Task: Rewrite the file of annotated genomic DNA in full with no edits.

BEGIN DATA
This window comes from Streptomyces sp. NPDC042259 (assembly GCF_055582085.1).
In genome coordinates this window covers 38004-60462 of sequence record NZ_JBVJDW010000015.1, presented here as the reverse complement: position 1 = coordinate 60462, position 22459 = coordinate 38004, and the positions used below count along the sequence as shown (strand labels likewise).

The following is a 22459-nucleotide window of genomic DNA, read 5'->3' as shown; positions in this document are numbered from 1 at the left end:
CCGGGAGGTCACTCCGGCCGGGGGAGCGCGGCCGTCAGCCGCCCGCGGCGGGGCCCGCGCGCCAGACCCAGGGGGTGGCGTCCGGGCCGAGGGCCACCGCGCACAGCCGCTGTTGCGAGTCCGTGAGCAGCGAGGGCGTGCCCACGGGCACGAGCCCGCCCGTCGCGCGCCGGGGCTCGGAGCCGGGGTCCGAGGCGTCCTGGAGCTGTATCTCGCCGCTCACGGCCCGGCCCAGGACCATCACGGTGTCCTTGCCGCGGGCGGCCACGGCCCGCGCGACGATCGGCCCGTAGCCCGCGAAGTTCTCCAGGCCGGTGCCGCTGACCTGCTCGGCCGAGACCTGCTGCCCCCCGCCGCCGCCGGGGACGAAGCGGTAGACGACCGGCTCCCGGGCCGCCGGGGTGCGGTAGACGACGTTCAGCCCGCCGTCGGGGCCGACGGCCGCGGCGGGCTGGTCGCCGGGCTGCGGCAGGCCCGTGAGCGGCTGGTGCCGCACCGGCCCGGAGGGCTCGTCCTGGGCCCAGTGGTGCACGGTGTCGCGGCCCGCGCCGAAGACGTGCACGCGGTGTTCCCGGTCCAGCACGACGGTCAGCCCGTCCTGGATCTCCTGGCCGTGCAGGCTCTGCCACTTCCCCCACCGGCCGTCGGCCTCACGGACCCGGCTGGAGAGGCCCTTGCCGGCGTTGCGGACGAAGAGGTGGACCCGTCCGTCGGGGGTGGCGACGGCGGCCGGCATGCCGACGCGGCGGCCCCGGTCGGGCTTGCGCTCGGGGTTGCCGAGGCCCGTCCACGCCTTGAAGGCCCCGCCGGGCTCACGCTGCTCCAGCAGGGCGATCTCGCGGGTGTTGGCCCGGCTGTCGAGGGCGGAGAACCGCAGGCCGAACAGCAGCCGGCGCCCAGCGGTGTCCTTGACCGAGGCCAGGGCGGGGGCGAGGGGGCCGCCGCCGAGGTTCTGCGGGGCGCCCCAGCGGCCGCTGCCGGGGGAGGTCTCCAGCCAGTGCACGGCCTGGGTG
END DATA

This window comes from Streptomyces sp. NPDC042259 (assembly GCF_055582085.1).
In genome coordinates this window covers 38004-60462 of sequence record NZ_JBVJDW010000015.1, presented here as the reverse complement: position 1 = coordinate 60462, position 22459 = coordinate 38004, and the positions used below count along the sequence as shown (strand labels likewise).

The following is a 22459-nucleotide window of genomic DNA, read 5'->3' as shown; positions in this document are numbered from 1 at the left end:
CCGGGAGGTCACTCCGGCCGGGGGAGCGCGGCCGTCAGCCGCCCGCGGCGGGGCCCGCGCGCCAGACCCAGGGGGTGGCGTCCGGGCCGAGGGCCACCGCGCACAGCCGCTGTTGCGAGTCCGTGAGCAGCGAGGGCGTGCCCACGGGCACGAGCCCGCCCGTCGCGCGCCGGGGCTCGGAGCCGGGGTCCGAGGCGTCCTGGAGCTGTATCTCGCCGCTCACGGCCCGGCCCAGGACCATCACGGTGTCCTTGCCGCGGGCGGCCACGGCCCGCGCGACGATCGGCCCGTAGCCCGCGAAGTTCTCCAGGCCGGTGCCGCTGACCTGCTCGGCCGAGACCTGCTGCCCCCCGCCGCCGCCGGGGACGAAGCGGTAGACGACCGGCTCCCGGGCCGCCGGGGTGCGGTAGACGACGTTCAGCCCGCCGTCGGGGCCGACGGCCGCGGCGGGCTGGTCGCCGGGCTGCGGCAGGCCCGTGAGCGGCTGGTGCCGCACCGGCCCGGAGGGCTCGTCCTGGGCCCAGTGGTGCACGGTGTCGCGGCCCGCGCCGAAGACGTGCACGCGGTGTTCCCGGTCCAGCACGACGGTCAGCCCGTCCTGGATCTCCTGGCCGTGCAGGCTCTGCCACTTCCCCCACCGGCCGTCGGCCTCACGGACCCGGCTGGAGAGGCCCTTGCCGGCGTTGCGGACGAAGAGGTGGACCCGTCCGTCGGGGGTGGCGACGGCGGCCGGCATGCCGACGCGGCGGCCCCGGTCGGGCTTGCGCTCGGGGTTGCCGAGGCCCGTCCACGCCTTGAAGGCCCCGCCGGGCTCACGCTGCTCCAGCAGGGCGATCTCGCGGGTGTTGGCCCGGCTGTCGAGGGCGGAGAACCGCAGGCCGAACAGCAGCCGGCGCCCAGCGGTGTCCTTGACCGAGGCCAGGGCGGGGGCGAGGGGGCCGCCGCCGAGGTTCTGCGGGGCGCCCCAGCGGCCGCTGCCGGGGGAGGTCTCCAGCCAGTGCACGGCCTGGGTG